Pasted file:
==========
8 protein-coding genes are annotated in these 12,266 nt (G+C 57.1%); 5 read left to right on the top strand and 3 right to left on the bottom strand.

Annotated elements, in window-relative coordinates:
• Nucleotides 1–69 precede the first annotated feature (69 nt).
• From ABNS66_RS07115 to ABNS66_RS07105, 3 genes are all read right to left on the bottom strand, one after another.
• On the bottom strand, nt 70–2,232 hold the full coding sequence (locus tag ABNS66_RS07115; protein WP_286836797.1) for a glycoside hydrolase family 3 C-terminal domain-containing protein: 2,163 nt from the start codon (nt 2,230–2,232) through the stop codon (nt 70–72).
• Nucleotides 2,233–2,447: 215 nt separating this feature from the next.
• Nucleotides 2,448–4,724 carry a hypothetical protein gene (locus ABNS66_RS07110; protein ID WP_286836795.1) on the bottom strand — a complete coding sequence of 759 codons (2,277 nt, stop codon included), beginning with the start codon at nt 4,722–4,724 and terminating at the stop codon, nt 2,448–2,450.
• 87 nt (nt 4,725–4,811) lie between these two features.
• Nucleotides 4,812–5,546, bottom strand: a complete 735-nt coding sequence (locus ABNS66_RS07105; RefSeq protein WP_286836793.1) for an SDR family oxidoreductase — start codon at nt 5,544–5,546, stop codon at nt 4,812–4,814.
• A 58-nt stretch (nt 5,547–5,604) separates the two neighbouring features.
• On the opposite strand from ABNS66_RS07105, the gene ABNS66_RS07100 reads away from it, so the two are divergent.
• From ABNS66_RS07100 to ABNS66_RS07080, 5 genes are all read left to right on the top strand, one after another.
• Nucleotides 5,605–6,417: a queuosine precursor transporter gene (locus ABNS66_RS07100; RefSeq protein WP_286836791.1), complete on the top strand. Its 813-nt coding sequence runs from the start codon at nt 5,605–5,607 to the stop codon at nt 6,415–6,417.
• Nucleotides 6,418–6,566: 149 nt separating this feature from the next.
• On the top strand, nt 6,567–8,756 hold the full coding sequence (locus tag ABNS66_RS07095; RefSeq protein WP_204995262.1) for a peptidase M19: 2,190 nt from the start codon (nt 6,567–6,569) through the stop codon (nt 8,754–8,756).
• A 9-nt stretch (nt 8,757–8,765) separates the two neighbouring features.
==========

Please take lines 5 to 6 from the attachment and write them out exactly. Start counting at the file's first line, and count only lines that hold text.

• On the bottom strand, nt 70–2,232 hold the full coding sequence (locus tag ABNS66_RS07115; protein WP_286836797.1) for a glycoside hydrolase family 3 C-terminal domain-containing protein: 2,163 nt from the start codon (nt 2,230–2,232) through the stop codon (nt 70–72).
• Nucleotides 2,233–2,447: 215 nt separating this feature from the next.